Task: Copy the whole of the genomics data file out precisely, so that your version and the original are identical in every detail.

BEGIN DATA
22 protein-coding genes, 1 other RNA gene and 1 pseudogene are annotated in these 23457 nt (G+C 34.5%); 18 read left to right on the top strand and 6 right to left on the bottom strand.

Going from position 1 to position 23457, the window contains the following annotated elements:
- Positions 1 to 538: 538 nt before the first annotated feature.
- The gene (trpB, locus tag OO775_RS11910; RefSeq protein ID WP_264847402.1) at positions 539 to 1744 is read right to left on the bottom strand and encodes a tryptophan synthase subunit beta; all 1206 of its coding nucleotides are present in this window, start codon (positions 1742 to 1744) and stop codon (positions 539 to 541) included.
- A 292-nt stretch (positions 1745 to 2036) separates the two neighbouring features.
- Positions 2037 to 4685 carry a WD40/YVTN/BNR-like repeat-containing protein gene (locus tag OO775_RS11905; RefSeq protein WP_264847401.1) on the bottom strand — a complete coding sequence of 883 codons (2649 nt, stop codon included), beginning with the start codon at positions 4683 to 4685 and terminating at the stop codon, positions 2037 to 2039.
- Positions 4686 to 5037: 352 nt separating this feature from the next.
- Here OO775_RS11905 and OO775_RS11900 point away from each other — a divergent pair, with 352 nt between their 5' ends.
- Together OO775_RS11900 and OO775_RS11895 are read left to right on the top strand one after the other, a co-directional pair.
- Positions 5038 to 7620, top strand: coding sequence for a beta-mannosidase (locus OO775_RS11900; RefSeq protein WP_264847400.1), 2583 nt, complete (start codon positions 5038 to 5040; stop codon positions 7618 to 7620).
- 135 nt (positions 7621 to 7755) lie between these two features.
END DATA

22 protein-coding genes, 1 other RNA gene and 1 pseudogene are annotated in these 23457 nt (G+C 34.5%); 18 read left to right on the top strand and 6 right to left on the bottom strand.

Going from position 1 to position 23457, the window contains the following annotated elements:
- Positions 1 to 538: 538 nt before the first annotated feature.
- The gene (trpB, locus tag OO775_RS11910; RefSeq protein ID WP_264847402.1) at positions 539 to 1744 is read right to left on the bottom strand and encodes a tryptophan synthase subunit beta; all 1206 of its coding nucleotides are present in this window, start codon (positions 1742 to 1744) and stop codon (positions 539 to 541) included.
- A 292-nt stretch (positions 1745 to 2036) separates the two neighbouring features.
- Positions 2037 to 4685 carry a WD40/YVTN/BNR-like repeat-containing protein gene (locus tag OO775_RS11905; RefSeq protein WP_264847401.1) on the bottom strand — a complete coding sequence of 883 codons (2649 nt, stop codon included), beginning with the start codon at positions 4683 to 4685 and terminating at the stop codon, positions 2037 to 2039.
- Positions 4686 to 5037: 352 nt separating this feature from the next.
- Here OO775_RS11905 and OO775_RS11900 point away from each other — a divergent pair, with 352 nt between their 5' ends.
- Together OO775_RS11900 and OO775_RS11895 are read left to right on the top strand one after the other, a co-directional pair.
- Positions 5038 to 7620, top strand: coding sequence for a beta-mannosidase (locus OO775_RS11900; RefSeq protein WP_264847400.1), 2583 nt, complete (start codon positions 5038 to 5040; stop codon positions 7618 to 7620).
- 135 nt (positions 7621 to 7755) lie between these two features.